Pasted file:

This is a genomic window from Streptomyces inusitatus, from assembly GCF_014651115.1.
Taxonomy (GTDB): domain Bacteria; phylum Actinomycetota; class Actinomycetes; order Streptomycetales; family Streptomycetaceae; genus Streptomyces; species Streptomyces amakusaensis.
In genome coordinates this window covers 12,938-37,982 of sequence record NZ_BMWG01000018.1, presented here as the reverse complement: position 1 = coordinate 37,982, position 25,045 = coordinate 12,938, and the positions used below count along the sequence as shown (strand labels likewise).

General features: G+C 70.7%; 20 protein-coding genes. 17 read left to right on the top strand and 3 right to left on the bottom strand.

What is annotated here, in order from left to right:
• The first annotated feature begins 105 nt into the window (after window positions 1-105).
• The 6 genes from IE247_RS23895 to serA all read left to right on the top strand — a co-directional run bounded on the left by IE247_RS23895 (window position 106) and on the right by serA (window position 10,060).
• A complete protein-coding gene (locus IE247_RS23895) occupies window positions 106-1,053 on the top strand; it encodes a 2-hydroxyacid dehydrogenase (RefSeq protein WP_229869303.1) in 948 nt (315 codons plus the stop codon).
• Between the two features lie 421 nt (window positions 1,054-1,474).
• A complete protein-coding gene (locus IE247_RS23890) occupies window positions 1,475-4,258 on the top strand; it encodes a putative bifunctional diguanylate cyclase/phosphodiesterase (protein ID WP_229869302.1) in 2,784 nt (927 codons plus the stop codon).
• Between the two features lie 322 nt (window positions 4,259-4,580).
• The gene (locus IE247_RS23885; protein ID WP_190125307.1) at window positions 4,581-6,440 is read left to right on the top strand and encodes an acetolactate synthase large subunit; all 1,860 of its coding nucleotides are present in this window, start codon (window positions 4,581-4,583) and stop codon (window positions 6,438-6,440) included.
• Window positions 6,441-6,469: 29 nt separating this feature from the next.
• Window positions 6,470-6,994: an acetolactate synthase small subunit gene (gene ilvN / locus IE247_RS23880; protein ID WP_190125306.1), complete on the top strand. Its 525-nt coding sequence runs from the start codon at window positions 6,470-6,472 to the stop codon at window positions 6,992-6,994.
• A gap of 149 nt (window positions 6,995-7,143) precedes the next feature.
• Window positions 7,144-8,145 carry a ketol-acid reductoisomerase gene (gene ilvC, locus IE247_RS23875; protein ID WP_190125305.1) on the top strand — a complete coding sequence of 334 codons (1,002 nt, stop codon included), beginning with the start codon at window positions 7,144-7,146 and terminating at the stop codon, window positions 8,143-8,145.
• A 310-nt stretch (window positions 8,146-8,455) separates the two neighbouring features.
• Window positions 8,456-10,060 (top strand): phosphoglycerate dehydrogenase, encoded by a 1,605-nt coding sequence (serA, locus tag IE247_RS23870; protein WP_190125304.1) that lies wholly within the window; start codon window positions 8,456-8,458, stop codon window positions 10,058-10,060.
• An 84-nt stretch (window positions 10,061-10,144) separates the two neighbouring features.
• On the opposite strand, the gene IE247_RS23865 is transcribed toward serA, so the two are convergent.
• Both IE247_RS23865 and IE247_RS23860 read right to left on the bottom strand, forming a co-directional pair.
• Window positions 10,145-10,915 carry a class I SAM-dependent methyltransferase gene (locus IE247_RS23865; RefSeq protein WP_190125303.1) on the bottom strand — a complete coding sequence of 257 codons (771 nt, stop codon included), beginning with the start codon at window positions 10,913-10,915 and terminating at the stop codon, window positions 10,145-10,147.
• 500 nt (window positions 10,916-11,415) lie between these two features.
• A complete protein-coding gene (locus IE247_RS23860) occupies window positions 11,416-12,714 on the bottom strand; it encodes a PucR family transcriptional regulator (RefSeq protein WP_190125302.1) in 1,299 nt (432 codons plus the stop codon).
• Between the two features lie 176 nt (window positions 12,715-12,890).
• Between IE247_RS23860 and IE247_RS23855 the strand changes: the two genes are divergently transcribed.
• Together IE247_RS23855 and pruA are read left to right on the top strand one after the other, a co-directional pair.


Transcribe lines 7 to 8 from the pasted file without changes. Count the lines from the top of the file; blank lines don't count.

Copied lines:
• The 6 genes from IE247_RS23895 to serA all read left to right on the top strand — a co-directional run bounded on the left by IE247_RS23895 (window position 106) and on the right by serA (window position 10,060).
• A complete protein-coding gene (locus IE247_RS23895) occupies window positions 106-1,053 on the top strand; it encodes a 2-hydroxyacid dehydrogenase (RefSeq protein WP_229869303.1) in 948 nt (315 codons plus the stop codon).